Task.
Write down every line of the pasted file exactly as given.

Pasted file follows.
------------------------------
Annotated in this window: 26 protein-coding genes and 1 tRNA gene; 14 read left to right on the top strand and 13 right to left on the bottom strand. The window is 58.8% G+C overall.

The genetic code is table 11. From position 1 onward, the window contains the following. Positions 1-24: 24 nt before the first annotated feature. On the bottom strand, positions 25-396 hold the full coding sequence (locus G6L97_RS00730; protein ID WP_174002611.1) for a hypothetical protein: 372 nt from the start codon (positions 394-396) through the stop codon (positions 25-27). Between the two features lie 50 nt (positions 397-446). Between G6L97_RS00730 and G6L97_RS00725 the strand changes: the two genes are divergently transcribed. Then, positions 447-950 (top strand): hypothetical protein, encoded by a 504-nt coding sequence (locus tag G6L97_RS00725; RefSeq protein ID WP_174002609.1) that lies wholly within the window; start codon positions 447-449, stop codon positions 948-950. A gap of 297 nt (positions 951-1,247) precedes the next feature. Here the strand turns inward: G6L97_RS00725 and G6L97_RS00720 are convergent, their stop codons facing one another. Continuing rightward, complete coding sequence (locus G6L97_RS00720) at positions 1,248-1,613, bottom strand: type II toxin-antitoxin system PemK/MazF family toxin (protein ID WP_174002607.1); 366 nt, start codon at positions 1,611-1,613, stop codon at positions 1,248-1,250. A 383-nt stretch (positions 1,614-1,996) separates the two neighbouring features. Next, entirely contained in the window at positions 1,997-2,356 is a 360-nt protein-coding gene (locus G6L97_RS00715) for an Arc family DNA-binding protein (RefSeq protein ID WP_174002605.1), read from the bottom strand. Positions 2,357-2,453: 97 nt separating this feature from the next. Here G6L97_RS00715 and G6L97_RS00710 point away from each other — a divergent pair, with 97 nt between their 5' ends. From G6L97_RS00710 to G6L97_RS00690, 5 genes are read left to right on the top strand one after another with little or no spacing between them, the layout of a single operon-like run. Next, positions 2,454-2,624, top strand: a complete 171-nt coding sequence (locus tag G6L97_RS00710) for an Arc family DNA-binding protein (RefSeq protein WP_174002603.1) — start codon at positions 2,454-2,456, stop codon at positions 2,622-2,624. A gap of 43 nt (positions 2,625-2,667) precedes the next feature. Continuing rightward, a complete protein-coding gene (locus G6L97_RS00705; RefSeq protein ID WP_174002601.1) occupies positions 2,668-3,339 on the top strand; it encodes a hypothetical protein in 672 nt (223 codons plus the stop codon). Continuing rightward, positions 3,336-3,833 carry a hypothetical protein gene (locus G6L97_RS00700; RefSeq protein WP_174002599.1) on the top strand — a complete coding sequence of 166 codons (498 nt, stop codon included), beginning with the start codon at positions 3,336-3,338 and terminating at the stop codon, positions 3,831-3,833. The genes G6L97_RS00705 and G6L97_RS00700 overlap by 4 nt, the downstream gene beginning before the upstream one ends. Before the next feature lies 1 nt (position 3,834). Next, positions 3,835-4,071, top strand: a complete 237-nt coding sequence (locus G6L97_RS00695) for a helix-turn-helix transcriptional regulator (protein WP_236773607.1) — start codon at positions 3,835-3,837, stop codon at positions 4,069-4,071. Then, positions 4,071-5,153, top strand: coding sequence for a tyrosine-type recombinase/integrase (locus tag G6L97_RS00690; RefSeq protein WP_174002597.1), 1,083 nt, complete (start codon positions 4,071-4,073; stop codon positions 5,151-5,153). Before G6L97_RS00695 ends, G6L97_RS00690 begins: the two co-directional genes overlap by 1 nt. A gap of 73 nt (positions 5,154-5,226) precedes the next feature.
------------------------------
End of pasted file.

Annotated in this window: 26 protein-coding genes and 1 tRNA gene; 14 read left to right on the top strand and 13 right to left on the bottom strand. The window is 58.8% G+C overall.

The genetic code is table 11. From position 1 onward, the window contains the following. Positions 1-24: 24 nt before the first annotated feature. On the bottom strand, positions 25-396 hold the full coding sequence (locus G6L97_RS00730; protein ID WP_174002611.1) for a hypothetical protein: 372 nt from the start codon (positions 394-396) through the stop codon (positions 25-27). Between the two features lie 50 nt (positions 397-446). Between G6L97_RS00730 and G6L97_RS00725 the strand changes: the two genes are divergently transcribed. Then, positions 447-950 (top strand): hypothetical protein, encoded by a 504-nt coding sequence (locus tag G6L97_RS00725; RefSeq protein ID WP_174002609.1) that lies wholly within the window; start codon positions 447-449, stop codon positions 948-950. A gap of 297 nt (positions 951-1,247) precedes the next feature. Here the strand turns inward: G6L97_RS00725 and G6L97_RS00720 are convergent, their stop codons facing one another. Continuing rightward, complete coding sequence (locus G6L97_RS00720) at positions 1,248-1,613, bottom strand: type II toxin-antitoxin system PemK/MazF family toxin (protein ID WP_174002607.1); 366 nt, start codon at positions 1,611-1,613, stop codon at positions 1,248-1,250. A 383-nt stretch (positions 1,614-1,996) separates the two neighbouring features. Next, entirely contained in the window at positions 1,997-2,356 is a 360-nt protein-coding gene (locus G6L97_RS00715) for an Arc family DNA-binding protein (RefSeq protein ID WP_174002605.1), read from the bottom strand. Positions 2,357-2,453: 97 nt separating this feature from the next. Here G6L97_RS00715 and G6L97_RS00710 point away from each other — a divergent pair, with 97 nt between their 5' ends. From G6L97_RS00710 to G6L97_RS00690, 5 genes are read left to right on the top strand one after another with little or no spacing between them, the layout of a single operon-like run. Next, positions 2,454-2,624, top strand: a complete 171-nt coding sequence (locus tag G6L97_RS00710) for an Arc family DNA-binding protein (RefSeq protein WP_174002603.1) — start codon at positions 2,454-2,456, stop codon at positions 2,622-2,624. A gap of 43 nt (positions 2,625-2,667) precedes the next feature. Continuing rightward, a complete protein-coding gene (locus G6L97_RS00705; RefSeq protein ID WP_174002601.1) occupies positions 2,668-3,339 on the top strand; it encodes a hypothetical protein in 672 nt (223 codons plus the stop codon). Continuing rightward, positions 3,336-3,833 carry a hypothetical protein gene (locus G6L97_RS00700; RefSeq protein WP_174002599.1) on the top strand — a complete coding sequence of 166 codons (498 nt, stop codon included), beginning with the start codon at positions 3,336-3,338 and terminating at the stop codon, positions 3,831-3,833. The genes G6L97_RS00705 and G6L97_RS00700 overlap by 4 nt, the downstream gene beginning before the upstream one ends. Before the next feature lies 1 nt (position 3,834). Next, positions 3,835-4,071, top strand: a complete 237-nt coding sequence (locus G6L97_RS00695) for a helix-turn-helix transcriptional regulator (protein WP_236773607.1) — start codon at positions 3,835-3,837, stop codon at positions 4,069-4,071. Then, positions 4,071-5,153, top strand: coding sequence for a tyrosine-type recombinase/integrase (locus tag G6L97_RS00690; RefSeq protein WP_174002597.1), 1,083 nt, complete (start codon positions 4,071-4,073; stop codon positions 5,151-5,153). Before G6L97_RS00695 ends, G6L97_RS00690 begins: the two co-directional genes overlap by 1 nt. A gap of 73 nt (positions 5,154-5,226) precedes the next feature.